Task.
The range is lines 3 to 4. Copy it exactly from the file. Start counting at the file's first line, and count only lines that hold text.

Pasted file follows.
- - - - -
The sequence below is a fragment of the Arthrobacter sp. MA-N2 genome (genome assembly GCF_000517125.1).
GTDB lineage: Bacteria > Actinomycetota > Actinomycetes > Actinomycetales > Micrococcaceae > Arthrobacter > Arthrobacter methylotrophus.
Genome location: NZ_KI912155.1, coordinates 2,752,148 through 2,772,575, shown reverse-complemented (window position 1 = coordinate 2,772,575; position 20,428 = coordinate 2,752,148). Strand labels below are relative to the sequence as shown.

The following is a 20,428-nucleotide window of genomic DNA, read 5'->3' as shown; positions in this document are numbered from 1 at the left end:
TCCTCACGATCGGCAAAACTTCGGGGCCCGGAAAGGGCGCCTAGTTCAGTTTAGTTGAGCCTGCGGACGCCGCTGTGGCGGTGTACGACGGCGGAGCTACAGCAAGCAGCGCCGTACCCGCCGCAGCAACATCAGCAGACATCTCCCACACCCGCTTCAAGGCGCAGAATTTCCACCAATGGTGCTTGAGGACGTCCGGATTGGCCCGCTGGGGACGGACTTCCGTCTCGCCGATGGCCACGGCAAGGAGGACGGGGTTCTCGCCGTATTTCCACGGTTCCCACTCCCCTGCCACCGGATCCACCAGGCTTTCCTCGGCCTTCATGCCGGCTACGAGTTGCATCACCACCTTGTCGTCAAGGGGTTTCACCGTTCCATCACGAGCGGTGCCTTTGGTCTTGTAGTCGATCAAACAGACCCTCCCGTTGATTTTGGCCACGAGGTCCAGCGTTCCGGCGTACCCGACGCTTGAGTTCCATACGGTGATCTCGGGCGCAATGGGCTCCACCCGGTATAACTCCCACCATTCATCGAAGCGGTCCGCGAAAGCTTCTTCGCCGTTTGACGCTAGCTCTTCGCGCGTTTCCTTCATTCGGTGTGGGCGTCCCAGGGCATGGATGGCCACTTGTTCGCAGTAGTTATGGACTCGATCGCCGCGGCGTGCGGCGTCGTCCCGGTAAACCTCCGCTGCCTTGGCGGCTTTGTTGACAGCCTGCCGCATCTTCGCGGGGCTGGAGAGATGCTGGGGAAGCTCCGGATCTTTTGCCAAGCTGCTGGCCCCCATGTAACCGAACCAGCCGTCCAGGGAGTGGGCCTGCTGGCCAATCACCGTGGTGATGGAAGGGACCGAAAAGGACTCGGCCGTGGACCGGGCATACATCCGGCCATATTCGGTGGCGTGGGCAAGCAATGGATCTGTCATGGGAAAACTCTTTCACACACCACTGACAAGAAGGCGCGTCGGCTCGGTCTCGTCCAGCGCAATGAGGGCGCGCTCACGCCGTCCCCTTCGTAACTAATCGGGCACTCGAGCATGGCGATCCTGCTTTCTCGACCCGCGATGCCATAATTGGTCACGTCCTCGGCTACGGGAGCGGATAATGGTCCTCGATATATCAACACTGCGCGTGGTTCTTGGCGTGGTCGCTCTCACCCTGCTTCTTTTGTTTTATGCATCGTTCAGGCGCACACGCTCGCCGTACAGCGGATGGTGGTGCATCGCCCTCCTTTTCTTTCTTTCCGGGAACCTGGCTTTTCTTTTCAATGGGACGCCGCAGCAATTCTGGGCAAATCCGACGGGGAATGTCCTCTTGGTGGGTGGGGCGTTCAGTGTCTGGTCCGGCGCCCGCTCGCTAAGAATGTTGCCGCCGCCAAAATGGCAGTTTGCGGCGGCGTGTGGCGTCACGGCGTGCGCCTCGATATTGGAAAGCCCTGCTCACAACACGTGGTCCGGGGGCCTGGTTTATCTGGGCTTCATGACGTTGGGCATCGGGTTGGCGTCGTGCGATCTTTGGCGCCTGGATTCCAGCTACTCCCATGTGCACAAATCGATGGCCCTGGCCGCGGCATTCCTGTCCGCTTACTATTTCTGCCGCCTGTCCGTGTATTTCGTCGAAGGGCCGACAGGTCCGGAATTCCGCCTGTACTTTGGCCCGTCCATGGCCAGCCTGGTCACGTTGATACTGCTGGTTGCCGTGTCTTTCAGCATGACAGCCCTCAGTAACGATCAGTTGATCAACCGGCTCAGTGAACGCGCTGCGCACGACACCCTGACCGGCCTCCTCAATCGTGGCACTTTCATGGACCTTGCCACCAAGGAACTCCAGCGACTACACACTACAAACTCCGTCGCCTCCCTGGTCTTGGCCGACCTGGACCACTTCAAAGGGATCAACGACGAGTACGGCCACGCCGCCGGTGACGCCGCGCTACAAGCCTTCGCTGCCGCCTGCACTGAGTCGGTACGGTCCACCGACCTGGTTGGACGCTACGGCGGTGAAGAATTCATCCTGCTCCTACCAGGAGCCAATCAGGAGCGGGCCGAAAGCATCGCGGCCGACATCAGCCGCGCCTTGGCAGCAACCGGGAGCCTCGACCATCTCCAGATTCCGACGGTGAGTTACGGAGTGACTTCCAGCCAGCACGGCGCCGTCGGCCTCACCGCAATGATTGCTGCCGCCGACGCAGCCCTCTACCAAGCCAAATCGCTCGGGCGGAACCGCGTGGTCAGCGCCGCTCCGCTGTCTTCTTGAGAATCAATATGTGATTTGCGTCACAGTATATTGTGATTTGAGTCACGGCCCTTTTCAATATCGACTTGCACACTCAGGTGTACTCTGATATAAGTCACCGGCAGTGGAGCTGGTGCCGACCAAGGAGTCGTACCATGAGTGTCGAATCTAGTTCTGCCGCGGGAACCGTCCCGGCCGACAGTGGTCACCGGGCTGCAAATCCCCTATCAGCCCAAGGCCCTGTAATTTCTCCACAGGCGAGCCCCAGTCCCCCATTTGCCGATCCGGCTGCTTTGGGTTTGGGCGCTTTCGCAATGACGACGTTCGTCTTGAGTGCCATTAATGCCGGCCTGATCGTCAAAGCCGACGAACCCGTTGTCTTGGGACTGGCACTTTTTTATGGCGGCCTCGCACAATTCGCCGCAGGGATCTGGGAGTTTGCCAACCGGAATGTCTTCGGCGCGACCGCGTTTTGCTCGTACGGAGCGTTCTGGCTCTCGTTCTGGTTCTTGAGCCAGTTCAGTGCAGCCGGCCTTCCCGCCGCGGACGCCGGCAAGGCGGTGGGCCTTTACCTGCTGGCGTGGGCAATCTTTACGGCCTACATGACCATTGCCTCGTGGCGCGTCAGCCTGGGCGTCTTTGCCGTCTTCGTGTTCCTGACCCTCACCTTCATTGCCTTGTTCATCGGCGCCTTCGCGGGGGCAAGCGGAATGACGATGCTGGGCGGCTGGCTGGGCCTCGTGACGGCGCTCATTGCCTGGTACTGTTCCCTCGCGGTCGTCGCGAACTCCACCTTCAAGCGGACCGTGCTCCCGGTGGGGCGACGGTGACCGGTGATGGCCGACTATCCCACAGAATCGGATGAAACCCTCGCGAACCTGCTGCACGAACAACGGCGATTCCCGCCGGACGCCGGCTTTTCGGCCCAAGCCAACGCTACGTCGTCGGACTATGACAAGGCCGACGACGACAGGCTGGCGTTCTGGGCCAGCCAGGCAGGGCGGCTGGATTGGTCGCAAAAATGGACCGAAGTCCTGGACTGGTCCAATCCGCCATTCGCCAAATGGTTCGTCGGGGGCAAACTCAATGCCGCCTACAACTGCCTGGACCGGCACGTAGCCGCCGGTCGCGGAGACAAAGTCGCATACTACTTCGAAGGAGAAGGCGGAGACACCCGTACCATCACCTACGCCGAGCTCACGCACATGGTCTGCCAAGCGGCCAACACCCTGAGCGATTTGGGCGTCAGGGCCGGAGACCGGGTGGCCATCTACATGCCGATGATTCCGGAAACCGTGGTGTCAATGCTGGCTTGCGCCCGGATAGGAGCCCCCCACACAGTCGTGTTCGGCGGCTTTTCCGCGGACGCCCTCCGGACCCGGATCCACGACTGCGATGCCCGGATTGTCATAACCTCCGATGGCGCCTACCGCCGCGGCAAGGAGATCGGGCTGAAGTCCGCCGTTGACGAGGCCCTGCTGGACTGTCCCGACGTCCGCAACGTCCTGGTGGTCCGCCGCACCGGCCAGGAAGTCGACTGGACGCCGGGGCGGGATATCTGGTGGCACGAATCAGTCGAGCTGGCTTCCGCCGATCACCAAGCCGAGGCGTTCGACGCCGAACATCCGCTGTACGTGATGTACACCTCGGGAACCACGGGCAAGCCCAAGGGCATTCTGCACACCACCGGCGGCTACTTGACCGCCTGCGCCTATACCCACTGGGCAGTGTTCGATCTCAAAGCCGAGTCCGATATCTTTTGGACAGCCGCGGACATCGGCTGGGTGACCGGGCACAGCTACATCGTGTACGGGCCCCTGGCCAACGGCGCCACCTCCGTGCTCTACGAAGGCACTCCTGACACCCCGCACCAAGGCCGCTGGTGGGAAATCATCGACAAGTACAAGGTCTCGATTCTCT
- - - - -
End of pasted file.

Genome location: NZ_KI912155.1, coordinates 2,752,148 through 2,772,575, shown reverse-complemented (window position 1 = coordinate 2,772,575; position 20,428 = coordinate 2,752,148). Strand labels below are relative to the sequence as shown.

The following is a 20,428-nucleotide window of genomic DNA, read 5'->3' as shown; positions in this document are numbered from 1 at the left end: